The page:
Google made a Doodle of Ed Roberts, the legendary disability rights activist!
If you click on the link – Explore the work of disability rights advocates in America – You get to a virtual exhibit funded by Google.org, organized by AAPD, curated by the amazing Allie Cannington and Amber Melvin, and written by me. It was part of the ADA25 celebrations.
Some things I’m proud of in the exhibit.
- It starts by defining Ableism. The history of the disability rights movement is a history of oppression and resistance. It’s not some feel-good pablum about overcoming stuff.
- It ends with: The disability rights movement has always depended on people with and without disabilities, youth movements, mentors, cross-disability and cross-movement alliances, and lots of hard work. There are so many ways to fight ableism and promote the freedoms and ensure justice for all people with disabilities.
I also, with Blaise Zerega, interviewed Nora Roberts (Ed’s mom) and co-wrote a biography for the ADA25.
A station wagon rolled up to Burlingame High School in Burlingame, California at lunchtime. A young man was unloaded from the car by his family, who carefully supported his head, his back, and his legs while doing so. For the past few years he had been so terrified of being stared at that he had not wanted to leave the house. Arriving in the lunch courtyard, where hundreds of students were gathered, he looked up, and his worst fear was realized. Everyone turned to gawk at him. “When I looked up at them, they looked away,” he recalled.
The man was Ed Roberts, who was then in his senior year of high school. As a young boy, he had loved football and baseball, and was the fastest kid on the block. But at age 14, in 1953, polio paralyzed him from the neck down. From then on, he used an iron lung to breathe and a wheelchair to move around. His doctor said he’d be a vegetable.
Though his arrival at the Burlingame High campus was initially terrifying, he would in later interviews return to this moment. It sparked a transition from a boy wallowing in self-pity to the visionary leader he eventually became. “Something remarkable occurred to me,” he said. “The first thing was that it didn’t hurt. For people to stare at me did not hurt me. The second thing was that maybe it wasn’t all my problem, because when I looked back, they would look away. As I thought about that, why was I taking all this on as my problem when wasn’t the fact they stared also their problem?”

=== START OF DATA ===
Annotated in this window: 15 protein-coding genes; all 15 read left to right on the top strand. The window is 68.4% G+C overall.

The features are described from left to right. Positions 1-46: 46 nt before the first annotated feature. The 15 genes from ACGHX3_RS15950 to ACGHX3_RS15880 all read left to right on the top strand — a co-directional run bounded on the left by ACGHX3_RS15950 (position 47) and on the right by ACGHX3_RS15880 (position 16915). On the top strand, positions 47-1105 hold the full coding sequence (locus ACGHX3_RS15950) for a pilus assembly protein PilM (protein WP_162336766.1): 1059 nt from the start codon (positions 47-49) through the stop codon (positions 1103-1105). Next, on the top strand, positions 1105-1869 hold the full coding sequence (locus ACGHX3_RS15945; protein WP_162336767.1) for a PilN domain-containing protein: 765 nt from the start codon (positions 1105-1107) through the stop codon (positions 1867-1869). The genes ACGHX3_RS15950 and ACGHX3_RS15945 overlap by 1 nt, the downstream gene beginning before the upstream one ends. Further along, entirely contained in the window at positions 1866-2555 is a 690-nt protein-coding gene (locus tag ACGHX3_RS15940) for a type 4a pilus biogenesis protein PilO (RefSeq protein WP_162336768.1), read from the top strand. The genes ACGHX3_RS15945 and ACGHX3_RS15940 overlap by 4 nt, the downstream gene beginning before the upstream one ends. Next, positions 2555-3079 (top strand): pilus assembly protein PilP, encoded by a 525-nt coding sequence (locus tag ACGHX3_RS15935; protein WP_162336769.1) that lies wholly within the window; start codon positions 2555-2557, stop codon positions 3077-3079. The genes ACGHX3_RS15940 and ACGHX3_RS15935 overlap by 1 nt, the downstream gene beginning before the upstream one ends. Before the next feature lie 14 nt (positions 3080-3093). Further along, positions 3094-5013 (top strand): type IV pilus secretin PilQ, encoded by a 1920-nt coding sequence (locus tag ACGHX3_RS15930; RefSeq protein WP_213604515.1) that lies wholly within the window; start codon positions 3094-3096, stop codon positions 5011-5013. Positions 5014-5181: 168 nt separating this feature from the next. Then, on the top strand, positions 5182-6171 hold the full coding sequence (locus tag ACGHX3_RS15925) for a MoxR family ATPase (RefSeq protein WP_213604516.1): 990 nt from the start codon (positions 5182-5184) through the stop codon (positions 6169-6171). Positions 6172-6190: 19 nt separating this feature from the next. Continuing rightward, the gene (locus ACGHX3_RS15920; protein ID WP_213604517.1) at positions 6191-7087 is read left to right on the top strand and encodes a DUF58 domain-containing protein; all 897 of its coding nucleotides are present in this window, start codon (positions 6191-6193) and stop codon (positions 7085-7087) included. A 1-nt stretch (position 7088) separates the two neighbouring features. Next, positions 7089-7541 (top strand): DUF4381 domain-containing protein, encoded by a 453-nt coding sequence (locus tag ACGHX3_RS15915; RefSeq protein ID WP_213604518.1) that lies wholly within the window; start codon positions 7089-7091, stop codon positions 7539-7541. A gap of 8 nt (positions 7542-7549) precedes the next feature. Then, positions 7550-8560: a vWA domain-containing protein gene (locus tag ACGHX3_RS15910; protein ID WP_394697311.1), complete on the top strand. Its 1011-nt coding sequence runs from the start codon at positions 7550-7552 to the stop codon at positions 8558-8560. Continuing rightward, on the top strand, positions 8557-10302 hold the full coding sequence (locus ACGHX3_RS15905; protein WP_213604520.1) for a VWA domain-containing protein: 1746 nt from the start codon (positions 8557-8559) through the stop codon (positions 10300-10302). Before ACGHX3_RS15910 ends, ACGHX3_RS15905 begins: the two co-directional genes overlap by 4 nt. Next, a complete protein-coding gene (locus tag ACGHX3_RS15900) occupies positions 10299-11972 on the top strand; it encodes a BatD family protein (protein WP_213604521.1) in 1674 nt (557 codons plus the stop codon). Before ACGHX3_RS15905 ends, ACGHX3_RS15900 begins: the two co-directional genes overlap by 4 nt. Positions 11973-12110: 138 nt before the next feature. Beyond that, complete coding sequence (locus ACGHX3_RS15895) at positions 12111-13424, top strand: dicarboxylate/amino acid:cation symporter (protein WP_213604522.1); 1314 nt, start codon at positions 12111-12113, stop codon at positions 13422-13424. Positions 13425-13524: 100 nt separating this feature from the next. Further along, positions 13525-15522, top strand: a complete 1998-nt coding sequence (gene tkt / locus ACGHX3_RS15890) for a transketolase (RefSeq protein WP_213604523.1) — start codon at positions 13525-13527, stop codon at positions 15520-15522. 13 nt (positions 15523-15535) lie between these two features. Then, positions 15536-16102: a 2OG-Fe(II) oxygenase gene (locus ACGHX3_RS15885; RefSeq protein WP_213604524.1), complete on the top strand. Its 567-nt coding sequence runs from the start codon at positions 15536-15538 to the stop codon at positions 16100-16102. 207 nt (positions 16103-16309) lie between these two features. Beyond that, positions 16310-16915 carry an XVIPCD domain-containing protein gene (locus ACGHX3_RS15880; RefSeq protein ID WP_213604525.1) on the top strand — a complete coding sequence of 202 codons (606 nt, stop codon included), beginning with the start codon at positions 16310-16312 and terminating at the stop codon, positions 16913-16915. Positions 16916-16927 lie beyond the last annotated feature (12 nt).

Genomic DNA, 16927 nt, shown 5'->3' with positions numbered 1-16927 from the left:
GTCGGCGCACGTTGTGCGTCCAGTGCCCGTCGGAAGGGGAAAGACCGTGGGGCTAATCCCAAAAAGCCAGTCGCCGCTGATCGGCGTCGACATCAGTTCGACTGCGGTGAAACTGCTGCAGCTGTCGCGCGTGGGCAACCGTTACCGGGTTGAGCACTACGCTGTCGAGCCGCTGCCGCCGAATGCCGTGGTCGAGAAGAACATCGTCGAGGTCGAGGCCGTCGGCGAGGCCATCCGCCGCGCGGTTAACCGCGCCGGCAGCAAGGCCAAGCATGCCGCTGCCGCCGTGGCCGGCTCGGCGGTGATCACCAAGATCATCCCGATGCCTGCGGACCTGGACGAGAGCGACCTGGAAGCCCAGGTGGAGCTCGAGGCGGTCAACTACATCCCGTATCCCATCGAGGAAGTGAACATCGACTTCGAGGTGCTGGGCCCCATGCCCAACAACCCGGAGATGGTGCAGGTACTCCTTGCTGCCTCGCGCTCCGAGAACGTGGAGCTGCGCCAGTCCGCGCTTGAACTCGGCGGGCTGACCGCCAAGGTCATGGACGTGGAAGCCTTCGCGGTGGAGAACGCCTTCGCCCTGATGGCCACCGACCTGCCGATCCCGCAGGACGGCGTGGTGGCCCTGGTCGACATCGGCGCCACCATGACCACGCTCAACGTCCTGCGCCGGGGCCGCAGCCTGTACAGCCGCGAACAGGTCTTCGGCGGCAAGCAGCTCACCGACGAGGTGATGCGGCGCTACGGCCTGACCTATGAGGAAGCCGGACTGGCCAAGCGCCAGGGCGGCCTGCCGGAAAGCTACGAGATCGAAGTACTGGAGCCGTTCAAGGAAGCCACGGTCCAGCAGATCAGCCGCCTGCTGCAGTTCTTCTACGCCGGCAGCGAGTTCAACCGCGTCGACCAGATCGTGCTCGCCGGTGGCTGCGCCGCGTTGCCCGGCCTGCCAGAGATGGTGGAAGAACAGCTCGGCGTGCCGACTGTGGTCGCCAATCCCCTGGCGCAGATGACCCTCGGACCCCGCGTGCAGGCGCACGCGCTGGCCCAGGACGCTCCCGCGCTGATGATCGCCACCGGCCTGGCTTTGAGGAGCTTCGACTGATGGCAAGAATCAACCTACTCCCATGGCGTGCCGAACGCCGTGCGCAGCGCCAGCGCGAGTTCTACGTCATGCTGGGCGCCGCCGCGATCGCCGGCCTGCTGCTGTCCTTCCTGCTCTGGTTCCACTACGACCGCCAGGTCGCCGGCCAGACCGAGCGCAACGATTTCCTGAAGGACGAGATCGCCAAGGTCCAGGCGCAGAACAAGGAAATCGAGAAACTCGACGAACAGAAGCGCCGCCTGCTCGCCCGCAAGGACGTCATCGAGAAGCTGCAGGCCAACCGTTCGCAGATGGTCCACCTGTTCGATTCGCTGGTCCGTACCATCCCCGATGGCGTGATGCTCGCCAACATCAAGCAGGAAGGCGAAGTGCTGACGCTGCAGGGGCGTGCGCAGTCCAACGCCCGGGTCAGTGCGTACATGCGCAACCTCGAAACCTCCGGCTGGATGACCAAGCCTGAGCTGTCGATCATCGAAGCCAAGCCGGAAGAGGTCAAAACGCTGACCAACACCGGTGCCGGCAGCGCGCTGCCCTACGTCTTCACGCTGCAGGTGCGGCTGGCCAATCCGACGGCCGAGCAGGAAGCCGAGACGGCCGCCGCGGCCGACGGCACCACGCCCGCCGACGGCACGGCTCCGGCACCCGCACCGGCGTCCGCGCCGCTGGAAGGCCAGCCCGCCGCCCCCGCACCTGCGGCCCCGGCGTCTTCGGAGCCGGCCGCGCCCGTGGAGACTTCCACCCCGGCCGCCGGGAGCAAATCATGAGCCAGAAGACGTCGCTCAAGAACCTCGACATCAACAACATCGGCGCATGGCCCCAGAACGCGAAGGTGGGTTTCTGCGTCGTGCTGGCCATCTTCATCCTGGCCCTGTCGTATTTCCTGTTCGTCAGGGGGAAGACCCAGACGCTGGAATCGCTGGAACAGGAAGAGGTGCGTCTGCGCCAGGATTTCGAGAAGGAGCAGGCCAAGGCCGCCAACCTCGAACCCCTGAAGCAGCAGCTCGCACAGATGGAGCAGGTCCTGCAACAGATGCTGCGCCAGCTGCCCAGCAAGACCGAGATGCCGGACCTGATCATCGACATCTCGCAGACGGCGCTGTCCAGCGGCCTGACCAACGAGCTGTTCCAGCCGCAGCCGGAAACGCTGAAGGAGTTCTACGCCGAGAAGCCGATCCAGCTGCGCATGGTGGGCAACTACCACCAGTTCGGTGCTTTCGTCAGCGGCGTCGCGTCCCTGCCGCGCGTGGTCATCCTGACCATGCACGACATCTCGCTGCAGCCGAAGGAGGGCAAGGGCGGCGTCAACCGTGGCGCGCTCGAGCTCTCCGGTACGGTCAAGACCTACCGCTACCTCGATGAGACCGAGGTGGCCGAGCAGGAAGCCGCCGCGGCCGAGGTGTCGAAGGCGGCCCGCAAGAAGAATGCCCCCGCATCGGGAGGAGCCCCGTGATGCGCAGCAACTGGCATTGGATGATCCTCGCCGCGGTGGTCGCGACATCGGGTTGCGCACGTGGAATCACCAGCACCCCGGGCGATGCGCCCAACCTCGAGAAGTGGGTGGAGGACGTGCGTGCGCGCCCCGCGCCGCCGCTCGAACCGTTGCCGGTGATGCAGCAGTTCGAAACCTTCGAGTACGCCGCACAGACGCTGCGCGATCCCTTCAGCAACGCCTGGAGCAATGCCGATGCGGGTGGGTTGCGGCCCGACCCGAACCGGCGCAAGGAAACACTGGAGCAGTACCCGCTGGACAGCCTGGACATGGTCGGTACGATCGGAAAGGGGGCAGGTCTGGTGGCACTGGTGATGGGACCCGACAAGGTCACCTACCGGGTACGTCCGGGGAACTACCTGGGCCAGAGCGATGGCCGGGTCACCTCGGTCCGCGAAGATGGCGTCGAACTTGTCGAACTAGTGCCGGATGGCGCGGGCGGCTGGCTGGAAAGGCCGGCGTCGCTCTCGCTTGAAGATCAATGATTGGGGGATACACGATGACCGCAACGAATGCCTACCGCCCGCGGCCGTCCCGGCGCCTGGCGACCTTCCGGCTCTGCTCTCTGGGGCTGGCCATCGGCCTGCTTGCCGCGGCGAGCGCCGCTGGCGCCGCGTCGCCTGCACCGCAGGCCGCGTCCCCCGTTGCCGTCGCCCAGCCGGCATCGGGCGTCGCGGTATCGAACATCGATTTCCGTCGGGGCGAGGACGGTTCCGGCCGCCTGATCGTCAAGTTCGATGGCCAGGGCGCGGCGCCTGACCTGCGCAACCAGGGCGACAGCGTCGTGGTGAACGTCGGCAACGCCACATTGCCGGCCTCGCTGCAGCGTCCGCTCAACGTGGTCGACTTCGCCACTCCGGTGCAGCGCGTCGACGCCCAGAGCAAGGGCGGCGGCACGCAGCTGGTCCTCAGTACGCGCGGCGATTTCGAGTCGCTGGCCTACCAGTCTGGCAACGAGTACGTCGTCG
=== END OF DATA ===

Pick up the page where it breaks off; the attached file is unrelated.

And then he realized something else—that the attention could turn him into a star. “I think that was one of the more important times in my life, that I realized I could enjoy it. I didn’t have to feel guilt or anger,” he said. “Actually, I could enjoy being stared at if I thought of myself as a star, not just a helpless cripple.”
A few years later, he started college at U.C. Berkeley and quickly convinced the university to let him take up residence in an old hospital wing. Soon, other disabled students arrived to build on Roberts’ improvised accommodations. They initially called themselves the Rolling Quads—named for quadriplegics in wheelchairs— which he later organized into the Physically Disabled Students Program. The PDSP eventually became the Center for Independent Living, which extended its benefits beyond the confines of the campus and helped make Berkeley into one of the most accessible cities in the world. Later, Roberts became Director of Rehabilitation Service in California, co-founded the World Institute on Disability with Judy Heumann, served as an inspirational leader in the fight for the ADA, and travelled the world to learn and teach wherever he went. He passed away in 1995, having seen the ADA realized five years earlier.
Heumann, a legend of the disability rights movement herself, remembers the power of his dark eyes.”He had a great smile and he could draw you in with his eyes and he totally knew that,” said Heumann. He knew how to work people, really, really well.” He knew that people were going to stare at him, so he’d stare right back. Roberts said, “I became a star. I just assumed that position.”
In these times disabled folks need to be as prickly AF more than ever! Happy #EdRobertsDay from the @DisVisibility Project! pic.twitter.com/7bxxUIE0Cw
— Alice Wong (@DisVisibility) January 23, 2017
Yesterday I was asked about how best to donate to the Disability Rights movement. I’ve been asked that a lot lately. I always worry about giving advice, because there are so many awesome ways to work and give and I don’t want the specifics of my experience and my friendships skew such things, but I offered some thoughts:
#1) Find your local groups that do advocacy work led by people with disabilities who are from the communities with which they work.
— David M. Perry (@Lollardfish) January 23, 2017
I followed with a shout out to the Protection and Advocacy Network, listed a bunch of orgs that I personally like or have worked with (emphasizing this is just my experience), and suggested that this be our guide: “I really want to emphasize though: Look for your local orgs run by people with disabilities from marginalized communities. Fund them.”
Fund them, please.
Happy Ed Roberts Day.